|Home > East Asia >
Promoting the Constitution is illegal in China
The Epoch Times
SHANGCHENG - Shangcheng District resident Liu Jincheng, a retired school teacher, was among more than 10 Hangzhou evictees who were detained for wearing white coats emblazoned with “Promote the Chinese Constitution” in an effort to garner support for their ineffective appeal against forced evictions. (The constitution protects citizens’ rights to own homes.)
According to a Southern Weekend special report from Dec.4, 2003, during China Law Awareness Day on March 7 of this year, the Hangzhou evictees were detained by police for disturbing public order for wearing slogans such as “Every Citizen Should Protect the Constitution,” “Residential Rights Should Not Be Violated,” and “It’s Illegal to Force Citizens to Sign Eviction Notices.”
Shangcheng District resident Liu Jincheng had appealed the forced eviction more than 100 times to all levels of government since June 2000. He and others believed that wearing the messages in front of the district government office at a meeting between representatives and government officials was a legitimate act of freedom of expression as well as a great way to promote the implementation of the constitution.
The protest drew much attention from passersby, and 20 minutes later the group was forced into the Appeals Bureau by public security. According to a witness, the group’s activities were discreet and they did not obstruct traffic or disturb the meeting. However, district security and Appeals Bureau officials described the protesters as causing traffic congestion and disrupting the meeting, government offices, and social order. The Appeals Bureau clerk alleged that they were obviously pressuring the government to satisfy their unreasonable requests.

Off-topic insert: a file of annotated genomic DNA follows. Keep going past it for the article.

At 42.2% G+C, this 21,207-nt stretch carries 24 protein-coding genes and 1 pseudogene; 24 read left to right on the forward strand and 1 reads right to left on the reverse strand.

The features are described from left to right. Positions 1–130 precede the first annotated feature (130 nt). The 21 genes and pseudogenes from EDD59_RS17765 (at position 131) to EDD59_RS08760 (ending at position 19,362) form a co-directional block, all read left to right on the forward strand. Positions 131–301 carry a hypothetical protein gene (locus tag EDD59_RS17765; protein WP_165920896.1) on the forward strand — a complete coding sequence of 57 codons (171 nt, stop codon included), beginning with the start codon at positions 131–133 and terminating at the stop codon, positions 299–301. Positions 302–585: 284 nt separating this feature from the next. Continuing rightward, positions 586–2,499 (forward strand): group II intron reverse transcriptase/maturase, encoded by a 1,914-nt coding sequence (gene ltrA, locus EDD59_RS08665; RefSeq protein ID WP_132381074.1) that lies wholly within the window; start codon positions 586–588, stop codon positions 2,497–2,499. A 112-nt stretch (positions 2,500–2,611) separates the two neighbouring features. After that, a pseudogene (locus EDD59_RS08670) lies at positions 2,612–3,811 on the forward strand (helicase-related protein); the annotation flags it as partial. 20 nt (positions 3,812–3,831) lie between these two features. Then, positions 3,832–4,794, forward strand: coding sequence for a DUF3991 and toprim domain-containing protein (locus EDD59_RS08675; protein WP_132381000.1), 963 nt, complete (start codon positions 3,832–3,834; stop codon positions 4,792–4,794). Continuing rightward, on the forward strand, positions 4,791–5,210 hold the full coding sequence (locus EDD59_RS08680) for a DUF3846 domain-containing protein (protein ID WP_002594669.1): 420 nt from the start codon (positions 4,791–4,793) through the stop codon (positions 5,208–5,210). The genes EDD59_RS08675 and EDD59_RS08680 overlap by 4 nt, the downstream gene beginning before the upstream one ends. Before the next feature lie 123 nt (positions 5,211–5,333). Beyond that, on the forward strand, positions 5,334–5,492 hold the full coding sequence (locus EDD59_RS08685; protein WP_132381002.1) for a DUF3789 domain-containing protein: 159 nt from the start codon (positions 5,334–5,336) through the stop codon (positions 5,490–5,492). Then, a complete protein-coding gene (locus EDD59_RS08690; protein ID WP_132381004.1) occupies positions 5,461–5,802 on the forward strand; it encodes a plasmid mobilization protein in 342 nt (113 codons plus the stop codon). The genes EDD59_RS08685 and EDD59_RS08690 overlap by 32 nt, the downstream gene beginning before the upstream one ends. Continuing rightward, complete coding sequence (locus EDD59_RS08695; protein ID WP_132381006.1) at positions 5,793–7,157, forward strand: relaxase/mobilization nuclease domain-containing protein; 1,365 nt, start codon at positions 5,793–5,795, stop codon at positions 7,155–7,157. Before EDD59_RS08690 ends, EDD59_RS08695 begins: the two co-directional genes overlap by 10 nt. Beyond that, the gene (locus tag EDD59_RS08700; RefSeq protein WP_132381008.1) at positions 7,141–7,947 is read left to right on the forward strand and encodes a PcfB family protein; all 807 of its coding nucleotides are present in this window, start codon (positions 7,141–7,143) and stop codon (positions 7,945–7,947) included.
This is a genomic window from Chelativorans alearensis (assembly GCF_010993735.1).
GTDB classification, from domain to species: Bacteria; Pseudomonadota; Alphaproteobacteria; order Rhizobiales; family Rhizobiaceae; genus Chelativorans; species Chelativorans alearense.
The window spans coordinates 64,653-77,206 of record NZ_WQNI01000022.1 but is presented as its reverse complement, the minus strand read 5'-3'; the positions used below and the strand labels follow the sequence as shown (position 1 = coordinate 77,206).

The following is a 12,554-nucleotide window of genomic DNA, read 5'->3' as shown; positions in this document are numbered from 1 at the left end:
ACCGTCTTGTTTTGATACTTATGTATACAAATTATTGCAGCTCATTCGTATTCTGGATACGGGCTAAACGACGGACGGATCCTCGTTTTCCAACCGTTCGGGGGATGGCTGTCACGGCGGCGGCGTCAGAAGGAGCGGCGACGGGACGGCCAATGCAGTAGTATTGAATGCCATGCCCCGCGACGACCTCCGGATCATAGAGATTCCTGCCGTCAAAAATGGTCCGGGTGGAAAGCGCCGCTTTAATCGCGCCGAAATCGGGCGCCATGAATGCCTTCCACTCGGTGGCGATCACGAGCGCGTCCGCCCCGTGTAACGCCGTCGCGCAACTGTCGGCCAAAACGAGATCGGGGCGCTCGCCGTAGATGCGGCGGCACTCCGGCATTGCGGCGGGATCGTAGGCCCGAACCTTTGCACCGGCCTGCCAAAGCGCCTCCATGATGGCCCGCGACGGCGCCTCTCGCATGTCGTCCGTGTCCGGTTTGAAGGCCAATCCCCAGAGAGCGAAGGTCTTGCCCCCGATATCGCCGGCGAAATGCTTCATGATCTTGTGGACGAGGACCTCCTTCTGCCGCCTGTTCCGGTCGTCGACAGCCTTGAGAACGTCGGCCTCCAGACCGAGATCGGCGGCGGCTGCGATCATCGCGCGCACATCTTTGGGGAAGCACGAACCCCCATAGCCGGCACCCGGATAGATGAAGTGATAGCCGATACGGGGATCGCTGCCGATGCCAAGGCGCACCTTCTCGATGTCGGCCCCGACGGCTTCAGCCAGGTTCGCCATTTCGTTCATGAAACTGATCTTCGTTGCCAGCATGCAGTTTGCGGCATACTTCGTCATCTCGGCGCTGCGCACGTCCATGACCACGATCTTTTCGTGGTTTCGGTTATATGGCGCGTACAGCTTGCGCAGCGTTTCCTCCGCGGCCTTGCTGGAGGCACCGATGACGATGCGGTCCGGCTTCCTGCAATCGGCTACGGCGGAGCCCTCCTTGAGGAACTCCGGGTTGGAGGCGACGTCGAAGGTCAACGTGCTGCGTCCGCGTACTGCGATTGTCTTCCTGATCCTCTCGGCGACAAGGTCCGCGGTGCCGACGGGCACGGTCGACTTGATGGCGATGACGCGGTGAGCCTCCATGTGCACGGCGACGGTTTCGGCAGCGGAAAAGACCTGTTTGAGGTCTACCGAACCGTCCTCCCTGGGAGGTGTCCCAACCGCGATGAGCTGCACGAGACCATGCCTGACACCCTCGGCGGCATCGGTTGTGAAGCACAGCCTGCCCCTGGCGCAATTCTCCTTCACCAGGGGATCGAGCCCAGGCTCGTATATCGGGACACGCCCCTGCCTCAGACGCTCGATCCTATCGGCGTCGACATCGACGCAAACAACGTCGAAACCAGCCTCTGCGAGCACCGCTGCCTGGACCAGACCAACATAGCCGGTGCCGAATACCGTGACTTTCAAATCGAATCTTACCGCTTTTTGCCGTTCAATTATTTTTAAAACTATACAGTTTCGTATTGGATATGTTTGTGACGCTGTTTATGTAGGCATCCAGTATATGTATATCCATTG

Jin Lei, another evictee, said that the chief of the Appeals Bureau forced them to remove the white coats and leave the premises. Nevertheless, Liu Jincheng rode his bike home still wearing the white coat. He said, “I’m doing this to help strengthen the resolve of others who were peacefully and legitimately promoting the constitution.” He was subsequently followed and arrested by police.
On Nov.26 Liu Jincheng filed a lawsuit requesting that the judge vow to comply with the constitution, or else step down. As a consequence, the Hangzhou Intermediate People’s Court department chief maintained that Liu held the court in contempt and disrupted court order. He then announced that Liu had lost his case and was to be detained.
Professor Lin Laifan at Zhejiang University Law School thinks this case indicates that Chinese citizens are conscious of their constitutional rights and the conduct of all the protesters is an expression of their own opinions and an act of freedom of speech - their legitimate right.
But in China they are faced with imprisonment, which would not occur in other countries where freedom and democracy are protected.
|© Copyright 2002-2007 AFAR|